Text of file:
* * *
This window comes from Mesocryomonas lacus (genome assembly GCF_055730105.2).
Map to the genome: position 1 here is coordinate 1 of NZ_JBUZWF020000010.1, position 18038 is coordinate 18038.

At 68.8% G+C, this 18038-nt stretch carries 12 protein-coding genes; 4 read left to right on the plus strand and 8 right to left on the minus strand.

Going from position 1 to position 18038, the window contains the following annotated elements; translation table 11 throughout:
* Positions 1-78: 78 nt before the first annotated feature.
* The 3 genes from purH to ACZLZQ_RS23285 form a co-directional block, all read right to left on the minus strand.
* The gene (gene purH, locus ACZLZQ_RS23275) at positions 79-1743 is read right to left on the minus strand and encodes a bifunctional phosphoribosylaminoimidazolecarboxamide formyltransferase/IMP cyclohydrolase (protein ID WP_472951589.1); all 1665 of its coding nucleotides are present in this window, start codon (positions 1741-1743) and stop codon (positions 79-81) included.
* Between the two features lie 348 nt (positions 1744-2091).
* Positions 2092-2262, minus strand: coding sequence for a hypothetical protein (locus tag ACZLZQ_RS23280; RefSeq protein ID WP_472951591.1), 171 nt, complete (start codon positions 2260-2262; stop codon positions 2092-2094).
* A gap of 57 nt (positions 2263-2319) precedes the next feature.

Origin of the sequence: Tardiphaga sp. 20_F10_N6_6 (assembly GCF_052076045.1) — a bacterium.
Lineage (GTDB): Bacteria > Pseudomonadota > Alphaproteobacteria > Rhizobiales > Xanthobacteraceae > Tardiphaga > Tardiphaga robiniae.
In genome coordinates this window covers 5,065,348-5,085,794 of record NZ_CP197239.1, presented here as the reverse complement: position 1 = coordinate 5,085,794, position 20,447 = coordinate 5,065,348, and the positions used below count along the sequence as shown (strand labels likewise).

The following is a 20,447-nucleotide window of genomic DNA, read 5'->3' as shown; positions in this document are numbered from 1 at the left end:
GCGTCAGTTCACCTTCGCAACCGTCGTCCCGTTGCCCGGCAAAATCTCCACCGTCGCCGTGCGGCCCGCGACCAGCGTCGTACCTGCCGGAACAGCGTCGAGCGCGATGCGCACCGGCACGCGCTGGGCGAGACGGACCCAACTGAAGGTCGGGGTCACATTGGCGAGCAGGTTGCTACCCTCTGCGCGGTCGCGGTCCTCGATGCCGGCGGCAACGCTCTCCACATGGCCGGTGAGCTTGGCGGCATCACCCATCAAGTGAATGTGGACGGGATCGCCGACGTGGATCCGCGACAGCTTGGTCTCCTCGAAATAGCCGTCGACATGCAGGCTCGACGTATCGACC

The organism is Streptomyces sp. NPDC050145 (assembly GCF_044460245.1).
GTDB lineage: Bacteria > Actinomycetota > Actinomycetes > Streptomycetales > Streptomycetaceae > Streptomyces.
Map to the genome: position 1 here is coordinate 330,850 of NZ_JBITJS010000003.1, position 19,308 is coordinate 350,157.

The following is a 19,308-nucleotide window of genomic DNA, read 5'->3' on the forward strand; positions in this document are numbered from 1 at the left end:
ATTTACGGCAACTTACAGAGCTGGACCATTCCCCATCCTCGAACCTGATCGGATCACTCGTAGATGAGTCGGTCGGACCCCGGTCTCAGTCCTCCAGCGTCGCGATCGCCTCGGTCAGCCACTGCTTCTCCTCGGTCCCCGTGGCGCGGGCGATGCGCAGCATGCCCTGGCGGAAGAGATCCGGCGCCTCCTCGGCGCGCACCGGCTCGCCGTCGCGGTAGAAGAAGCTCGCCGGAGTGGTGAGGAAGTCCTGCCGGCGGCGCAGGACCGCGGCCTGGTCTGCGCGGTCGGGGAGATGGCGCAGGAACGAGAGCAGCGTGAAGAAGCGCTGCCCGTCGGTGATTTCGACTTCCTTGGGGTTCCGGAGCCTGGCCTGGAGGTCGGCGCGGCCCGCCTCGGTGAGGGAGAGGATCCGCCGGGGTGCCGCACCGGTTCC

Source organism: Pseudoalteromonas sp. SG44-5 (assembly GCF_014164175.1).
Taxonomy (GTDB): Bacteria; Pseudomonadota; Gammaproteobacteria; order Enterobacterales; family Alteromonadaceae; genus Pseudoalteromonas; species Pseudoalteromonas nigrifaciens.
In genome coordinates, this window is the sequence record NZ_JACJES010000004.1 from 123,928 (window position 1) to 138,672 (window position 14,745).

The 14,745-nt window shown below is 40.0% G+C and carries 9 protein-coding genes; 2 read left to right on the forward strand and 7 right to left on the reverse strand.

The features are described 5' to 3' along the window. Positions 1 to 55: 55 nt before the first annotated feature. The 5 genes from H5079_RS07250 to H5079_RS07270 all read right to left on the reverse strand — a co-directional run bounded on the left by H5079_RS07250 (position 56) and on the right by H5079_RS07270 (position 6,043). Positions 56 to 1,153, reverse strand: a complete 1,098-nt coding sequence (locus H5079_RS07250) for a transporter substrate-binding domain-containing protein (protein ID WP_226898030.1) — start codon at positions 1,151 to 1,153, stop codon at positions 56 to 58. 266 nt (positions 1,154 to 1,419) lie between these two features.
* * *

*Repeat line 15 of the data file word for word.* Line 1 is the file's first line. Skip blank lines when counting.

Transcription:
GCGTCAGTTCACCTTCGCAACCGTCGTCCCGTTGCCCGGCAAAATCTCCACCGTCGCCGTGCGGCCCGCGACCAGCGTCGTACCTGCCGGAACAGCGTCGAGCGCGATGCGCACCGGCACGCGCTGGGCGAGACGGACCCAACTGAAGGTCGGGGTCACATTGGCGAGCAGGTTGCTACCCTCTGCGCGGTCGCGGTCCTCGATGCCGGCGGCAACGCTCTCCACATGGCCGGTGAGCTTGGCGGCATCACCCATCAAGTGAATGTGGACGGGATCGCCGACGTGGATCCGCGACAGCTTGGTCTCCTCGAAATAGCCGTCGACATGCAGGCTCGACGTATCGACC